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Meticulously placed embellishment teamed with fraying raw edges—in a monochromatic colour palette, the more-is-more rule applies. CALVIN KLEIN COLLECTION COAT, $5,925, CALVIN KLEIN. MIKHAEL KALE DRESS, $3,995, HOLT RENFREW. STUART WEITZMAN BOOTS, $998, STUARTWEITZMAN.CA. WINNERS EARRINGS, $17, RING, $30, WINNERS
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Max out the regal appeal of a high neckline by pairing it with a structured velvet suit. Masculine tailoring and ultra-fem ruffles— talk about a power couple. THE KOOPLES BLAZER, $795, PANTS, $365, TNT. MARSHALLS BLOUSE, $600, MARSHALLS. CAROLE TANENBAUM VINTAGE COLLECTION EARRINGS, PRICE UPON REQUEST, CAROLETANENBAUM.COM
p u n k p r i n c e s s The best way to ensure that this ruffled lace dress looks gothic, not girlie, is to pair it with edgy footwear. (Or superedgy footwear, as seen here.) Sparkle, embellishment, bows? Save it for your jewellery. MARC BY MARC JACOBS DRESS, $990, SSENSE.COM. STUART WEITZMAN BOOTS, $1,050, STUARTWEITZMAN.CA. LANVIN NECKLACE, $2,290, HOLT RENFREW. EXPRESSION RING, $14, THEBAY.COM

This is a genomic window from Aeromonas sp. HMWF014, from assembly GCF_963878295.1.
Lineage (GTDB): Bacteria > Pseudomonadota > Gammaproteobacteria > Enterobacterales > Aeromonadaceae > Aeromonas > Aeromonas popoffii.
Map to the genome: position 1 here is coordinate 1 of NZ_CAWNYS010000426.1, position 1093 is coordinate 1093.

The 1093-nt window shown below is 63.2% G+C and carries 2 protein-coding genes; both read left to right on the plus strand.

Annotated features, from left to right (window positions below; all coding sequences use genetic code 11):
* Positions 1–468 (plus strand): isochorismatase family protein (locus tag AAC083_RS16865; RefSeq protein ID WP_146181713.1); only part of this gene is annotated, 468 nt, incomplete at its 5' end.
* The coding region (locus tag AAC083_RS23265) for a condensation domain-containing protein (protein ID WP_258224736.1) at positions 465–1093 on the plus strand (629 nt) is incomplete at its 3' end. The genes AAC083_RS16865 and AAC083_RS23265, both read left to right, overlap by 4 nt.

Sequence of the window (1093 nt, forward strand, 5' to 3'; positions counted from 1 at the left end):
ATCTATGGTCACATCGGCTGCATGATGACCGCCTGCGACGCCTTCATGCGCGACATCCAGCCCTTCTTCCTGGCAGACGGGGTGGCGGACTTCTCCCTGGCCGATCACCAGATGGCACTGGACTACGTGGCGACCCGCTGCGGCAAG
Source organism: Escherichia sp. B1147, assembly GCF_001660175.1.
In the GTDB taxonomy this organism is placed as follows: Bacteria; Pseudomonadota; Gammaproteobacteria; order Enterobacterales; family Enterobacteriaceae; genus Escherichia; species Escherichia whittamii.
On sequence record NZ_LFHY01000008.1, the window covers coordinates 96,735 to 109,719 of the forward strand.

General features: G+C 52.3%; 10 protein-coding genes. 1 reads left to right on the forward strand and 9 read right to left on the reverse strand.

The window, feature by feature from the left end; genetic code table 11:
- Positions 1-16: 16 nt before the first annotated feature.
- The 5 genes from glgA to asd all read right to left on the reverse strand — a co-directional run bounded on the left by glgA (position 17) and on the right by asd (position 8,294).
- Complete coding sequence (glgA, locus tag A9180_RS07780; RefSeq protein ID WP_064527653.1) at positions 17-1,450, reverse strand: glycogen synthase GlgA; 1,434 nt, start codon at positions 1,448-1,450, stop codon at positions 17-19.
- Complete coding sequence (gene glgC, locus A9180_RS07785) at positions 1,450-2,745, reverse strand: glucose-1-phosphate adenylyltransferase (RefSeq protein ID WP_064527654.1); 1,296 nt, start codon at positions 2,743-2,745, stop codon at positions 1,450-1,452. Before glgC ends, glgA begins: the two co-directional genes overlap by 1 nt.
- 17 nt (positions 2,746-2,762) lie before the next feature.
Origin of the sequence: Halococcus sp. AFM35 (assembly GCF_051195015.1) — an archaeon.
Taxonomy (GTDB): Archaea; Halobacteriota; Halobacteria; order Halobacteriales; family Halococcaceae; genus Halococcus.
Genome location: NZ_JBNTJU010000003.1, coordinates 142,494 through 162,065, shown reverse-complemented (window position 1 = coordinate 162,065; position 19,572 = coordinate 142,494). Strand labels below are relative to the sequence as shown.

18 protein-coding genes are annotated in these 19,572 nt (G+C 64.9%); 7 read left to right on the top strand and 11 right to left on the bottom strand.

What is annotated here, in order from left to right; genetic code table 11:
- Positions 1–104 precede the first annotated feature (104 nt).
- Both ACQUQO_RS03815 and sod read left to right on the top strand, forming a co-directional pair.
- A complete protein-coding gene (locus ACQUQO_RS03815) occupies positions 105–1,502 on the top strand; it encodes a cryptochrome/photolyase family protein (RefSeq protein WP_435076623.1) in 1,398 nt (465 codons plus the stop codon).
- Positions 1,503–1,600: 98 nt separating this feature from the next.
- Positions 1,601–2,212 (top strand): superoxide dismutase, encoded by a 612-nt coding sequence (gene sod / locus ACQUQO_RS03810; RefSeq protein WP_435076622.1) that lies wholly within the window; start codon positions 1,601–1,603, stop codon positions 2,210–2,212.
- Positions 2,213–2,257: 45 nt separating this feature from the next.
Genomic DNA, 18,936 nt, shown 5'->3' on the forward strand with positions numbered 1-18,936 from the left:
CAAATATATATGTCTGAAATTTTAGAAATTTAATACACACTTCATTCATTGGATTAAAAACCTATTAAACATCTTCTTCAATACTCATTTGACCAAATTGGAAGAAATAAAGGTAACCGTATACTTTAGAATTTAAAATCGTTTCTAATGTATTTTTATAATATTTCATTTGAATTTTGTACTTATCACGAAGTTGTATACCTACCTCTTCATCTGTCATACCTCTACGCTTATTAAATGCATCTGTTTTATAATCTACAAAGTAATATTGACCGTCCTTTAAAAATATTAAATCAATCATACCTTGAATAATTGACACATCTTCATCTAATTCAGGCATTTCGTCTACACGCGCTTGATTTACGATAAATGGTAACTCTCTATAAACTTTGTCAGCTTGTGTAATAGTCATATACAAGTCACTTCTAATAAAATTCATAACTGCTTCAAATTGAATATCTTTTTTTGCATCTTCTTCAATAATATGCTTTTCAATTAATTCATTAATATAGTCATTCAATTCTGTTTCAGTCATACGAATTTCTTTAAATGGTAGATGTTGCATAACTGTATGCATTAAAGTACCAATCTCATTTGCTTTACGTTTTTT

f u l l t r a n s p a r e n c y Sheer madness? We kind of love it—the exquisite lace pairs prettily with a floaty peasant top. Anything see-through requires a completely opaque undergarment. Be strategic and keep the rest of your look subdued, with higher necklines and lower hemlines. a r t i s t
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Textile designer Colleen McCarten lent us these textural wall hangings, created from recycled inner tubes. CHLOÉ BLOUSE, $2,650, HOLT RENFREW. TOME SKIRT, $995, THE ROOM. FORTNIGHT UNDERWEAR, $62, LYNNSTEVEN.COM. EDDIE BORGO EARRINGS, $225, GIVENCHY BRACELET, $1,015, HOLT RENFREW
q u i e t
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At first glance, you see the sweetness of the floral embroidery, the folded tweed lined with pearls. Look closer, though, and you’ll notice the raw edges and asymmetric ruffles cascading down the skirt. Sometimes the most powerful looks just sneak up on you. b e a u t y
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A blackened berry lip is a refined but emphatic punctuation point to a fanciful outfit. Try Rituel de Fille lipstick in Forbidden Fortune Teller, $30, the Cure Apothecary, 719 Queen St. W. SIMONE ROCHA DRESS, $3,380, THE ROOM. CAROLE TANENBAUM VINTAGE COLLECTION NECKLACE, RING, PRICES UPON REQUEST, CAROLETANENBAUM.COM
HAIR AND MAKEUP BY SHERI STROH FOR PLUTINO GROUP/GREENBEAUTY.CA. CREATIVE DIRECTION BY JESSICA HOTSON
THE BEAUTY DESK Beauty editor Rani Sheen opens endless parcels before sorting and storing their contents, but it’s the products she doesn’t put away we really take note of